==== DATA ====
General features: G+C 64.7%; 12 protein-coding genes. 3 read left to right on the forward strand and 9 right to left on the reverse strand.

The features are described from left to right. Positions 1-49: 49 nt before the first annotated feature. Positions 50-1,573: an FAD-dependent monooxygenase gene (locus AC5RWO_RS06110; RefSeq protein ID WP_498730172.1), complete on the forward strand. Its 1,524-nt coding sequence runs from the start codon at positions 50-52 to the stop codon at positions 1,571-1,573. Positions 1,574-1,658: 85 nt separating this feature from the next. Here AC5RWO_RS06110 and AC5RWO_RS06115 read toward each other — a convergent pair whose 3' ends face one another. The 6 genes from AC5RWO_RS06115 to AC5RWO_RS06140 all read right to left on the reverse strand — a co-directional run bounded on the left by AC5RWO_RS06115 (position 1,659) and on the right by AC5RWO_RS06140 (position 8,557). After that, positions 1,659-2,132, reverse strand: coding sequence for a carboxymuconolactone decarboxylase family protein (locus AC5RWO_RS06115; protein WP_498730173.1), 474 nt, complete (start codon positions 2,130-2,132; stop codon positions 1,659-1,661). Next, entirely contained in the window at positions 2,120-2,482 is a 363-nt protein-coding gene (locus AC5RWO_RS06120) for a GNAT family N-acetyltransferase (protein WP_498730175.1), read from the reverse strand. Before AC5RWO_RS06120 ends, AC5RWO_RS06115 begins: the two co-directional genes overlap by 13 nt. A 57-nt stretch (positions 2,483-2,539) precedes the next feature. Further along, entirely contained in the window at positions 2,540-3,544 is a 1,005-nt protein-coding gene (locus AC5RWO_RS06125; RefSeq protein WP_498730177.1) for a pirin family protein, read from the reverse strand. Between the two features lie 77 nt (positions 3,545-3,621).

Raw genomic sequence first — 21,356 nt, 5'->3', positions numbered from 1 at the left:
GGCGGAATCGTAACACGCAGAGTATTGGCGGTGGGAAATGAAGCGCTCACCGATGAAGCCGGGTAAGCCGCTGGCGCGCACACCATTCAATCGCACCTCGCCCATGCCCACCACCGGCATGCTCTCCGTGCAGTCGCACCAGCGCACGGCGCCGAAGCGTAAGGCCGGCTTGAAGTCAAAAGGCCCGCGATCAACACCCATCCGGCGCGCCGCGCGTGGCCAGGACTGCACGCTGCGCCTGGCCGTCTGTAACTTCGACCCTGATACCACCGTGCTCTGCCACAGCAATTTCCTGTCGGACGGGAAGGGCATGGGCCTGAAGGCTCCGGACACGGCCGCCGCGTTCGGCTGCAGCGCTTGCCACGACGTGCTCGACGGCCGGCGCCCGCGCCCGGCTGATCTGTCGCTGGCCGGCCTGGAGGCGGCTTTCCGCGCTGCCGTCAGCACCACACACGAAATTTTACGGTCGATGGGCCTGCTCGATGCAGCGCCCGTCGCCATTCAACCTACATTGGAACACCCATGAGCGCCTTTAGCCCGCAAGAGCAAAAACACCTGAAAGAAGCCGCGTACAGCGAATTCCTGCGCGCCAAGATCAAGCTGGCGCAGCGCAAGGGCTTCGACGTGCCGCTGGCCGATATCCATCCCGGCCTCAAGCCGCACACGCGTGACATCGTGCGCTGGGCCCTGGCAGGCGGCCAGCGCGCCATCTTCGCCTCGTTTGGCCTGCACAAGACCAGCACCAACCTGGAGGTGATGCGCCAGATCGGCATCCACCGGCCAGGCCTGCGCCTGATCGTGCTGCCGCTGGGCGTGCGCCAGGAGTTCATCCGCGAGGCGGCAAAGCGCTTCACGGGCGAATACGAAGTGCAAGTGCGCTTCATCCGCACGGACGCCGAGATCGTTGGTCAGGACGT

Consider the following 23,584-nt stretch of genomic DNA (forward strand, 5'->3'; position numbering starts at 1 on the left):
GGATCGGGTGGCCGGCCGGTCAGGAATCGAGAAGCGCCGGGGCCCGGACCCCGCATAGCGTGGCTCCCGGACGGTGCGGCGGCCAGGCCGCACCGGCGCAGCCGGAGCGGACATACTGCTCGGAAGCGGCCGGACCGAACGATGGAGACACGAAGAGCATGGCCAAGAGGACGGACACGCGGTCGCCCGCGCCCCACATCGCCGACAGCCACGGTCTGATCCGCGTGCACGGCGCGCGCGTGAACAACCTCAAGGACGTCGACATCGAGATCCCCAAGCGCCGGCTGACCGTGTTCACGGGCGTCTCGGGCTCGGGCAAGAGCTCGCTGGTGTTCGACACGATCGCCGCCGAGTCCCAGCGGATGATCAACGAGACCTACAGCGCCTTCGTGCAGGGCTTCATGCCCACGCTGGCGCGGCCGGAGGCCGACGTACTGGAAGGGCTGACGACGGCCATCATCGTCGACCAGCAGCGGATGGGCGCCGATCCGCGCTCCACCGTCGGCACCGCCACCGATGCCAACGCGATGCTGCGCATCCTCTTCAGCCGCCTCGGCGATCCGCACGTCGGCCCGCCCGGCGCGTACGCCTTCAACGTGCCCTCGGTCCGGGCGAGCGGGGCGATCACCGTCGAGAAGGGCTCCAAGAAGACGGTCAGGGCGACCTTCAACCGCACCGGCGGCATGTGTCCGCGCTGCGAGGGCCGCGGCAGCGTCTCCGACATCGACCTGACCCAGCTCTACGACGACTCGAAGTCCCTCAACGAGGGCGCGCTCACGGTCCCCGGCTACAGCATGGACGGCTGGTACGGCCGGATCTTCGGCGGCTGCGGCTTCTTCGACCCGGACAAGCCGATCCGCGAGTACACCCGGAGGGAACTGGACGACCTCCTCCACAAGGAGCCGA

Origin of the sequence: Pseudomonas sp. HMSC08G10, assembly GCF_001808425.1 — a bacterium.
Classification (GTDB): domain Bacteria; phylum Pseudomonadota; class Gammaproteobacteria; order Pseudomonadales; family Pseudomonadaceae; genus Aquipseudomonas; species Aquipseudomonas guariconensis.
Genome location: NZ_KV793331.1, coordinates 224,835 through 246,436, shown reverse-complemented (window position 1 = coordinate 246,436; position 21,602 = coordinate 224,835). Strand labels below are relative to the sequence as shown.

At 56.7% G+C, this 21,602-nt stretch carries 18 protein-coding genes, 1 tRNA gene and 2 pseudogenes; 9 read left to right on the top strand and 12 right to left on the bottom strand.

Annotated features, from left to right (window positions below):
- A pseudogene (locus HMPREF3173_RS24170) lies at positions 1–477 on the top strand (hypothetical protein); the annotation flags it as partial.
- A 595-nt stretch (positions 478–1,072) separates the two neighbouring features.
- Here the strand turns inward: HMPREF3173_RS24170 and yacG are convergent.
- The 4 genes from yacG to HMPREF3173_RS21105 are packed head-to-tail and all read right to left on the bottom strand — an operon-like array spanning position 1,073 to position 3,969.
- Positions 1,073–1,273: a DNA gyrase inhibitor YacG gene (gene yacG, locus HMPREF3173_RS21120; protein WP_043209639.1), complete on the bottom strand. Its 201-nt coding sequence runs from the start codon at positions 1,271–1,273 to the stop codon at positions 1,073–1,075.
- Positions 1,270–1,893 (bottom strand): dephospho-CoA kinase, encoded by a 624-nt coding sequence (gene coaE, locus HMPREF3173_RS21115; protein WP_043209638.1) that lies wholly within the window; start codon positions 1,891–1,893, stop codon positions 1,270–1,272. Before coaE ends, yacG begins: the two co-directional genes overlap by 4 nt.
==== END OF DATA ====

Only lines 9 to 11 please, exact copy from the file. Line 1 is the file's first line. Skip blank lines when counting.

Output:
Genome location: NZ_KV793331.1, coordinates 224,835 through 246,436, shown reverse-complemented (window position 1 = coordinate 246,436; position 21,602 = coordinate 224,835). Strand labels below are relative to the sequence as shown.

At 56.7% G+C, this 21,602-nt stretch carries 18 protein-coding genes, 1 tRNA gene and 2 pseudogenes; 9 read left to right on the top strand and 12 right to left on the bottom strand.

Annotated features, from left to right (window positions below):